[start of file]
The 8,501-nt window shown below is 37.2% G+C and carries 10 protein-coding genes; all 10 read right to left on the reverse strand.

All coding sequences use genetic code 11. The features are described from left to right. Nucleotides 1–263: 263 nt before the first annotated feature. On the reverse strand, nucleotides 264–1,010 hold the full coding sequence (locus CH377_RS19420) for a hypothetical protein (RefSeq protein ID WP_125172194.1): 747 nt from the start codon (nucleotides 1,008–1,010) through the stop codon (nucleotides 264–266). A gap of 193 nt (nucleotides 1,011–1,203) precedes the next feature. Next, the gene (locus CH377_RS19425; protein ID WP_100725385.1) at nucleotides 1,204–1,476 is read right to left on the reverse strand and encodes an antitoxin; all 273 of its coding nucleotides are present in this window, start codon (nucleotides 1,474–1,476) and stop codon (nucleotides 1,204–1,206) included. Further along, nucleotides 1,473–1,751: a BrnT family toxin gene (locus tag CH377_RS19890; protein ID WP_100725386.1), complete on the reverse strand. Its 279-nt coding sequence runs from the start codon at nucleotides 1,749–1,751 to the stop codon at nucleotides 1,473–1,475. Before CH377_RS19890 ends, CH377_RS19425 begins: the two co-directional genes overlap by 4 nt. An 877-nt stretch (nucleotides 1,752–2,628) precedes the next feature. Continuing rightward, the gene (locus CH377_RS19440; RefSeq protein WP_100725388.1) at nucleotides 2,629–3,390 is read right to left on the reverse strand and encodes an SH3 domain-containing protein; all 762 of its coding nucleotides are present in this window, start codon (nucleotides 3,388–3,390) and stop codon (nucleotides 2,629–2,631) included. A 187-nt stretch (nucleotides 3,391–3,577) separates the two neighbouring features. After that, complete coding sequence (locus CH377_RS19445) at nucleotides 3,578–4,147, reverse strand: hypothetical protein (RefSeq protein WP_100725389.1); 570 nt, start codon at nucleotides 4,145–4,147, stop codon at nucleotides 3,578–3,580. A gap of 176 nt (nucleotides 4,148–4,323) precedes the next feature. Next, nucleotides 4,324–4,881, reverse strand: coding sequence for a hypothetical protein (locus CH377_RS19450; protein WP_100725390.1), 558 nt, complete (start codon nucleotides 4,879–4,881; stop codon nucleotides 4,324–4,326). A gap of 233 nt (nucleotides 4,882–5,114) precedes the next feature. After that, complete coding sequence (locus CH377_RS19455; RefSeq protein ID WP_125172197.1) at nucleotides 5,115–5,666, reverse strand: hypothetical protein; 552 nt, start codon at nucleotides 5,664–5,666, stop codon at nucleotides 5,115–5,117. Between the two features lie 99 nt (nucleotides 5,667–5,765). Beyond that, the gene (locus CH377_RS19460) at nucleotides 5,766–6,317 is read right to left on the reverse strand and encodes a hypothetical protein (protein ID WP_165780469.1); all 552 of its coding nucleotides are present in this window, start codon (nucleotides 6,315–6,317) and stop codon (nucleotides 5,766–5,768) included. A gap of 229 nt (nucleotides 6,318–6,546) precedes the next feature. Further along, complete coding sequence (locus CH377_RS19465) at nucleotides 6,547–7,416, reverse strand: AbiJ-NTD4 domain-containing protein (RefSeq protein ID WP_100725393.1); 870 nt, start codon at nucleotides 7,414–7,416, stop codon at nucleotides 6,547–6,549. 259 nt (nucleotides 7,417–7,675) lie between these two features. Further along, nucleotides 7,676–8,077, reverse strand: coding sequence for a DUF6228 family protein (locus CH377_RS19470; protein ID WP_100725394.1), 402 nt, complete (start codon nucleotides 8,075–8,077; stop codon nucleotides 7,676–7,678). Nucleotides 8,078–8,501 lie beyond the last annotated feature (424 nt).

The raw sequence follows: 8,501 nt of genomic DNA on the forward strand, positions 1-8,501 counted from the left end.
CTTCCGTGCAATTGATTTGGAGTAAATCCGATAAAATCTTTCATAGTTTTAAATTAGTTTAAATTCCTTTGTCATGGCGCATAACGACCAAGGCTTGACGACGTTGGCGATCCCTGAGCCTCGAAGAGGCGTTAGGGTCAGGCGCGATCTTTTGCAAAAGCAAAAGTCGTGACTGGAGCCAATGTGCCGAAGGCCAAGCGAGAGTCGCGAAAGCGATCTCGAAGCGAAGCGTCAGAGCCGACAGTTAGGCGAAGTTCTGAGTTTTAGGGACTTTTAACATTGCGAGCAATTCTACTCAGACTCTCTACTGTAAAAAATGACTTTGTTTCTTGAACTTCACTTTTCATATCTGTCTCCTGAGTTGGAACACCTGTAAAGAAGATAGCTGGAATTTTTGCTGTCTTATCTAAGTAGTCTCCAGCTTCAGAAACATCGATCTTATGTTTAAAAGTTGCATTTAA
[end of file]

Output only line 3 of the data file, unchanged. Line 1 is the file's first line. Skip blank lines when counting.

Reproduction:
The raw sequence follows: 8,501 nt of genomic DNA on the forward strand, positions 1-8,501 counted from the left end.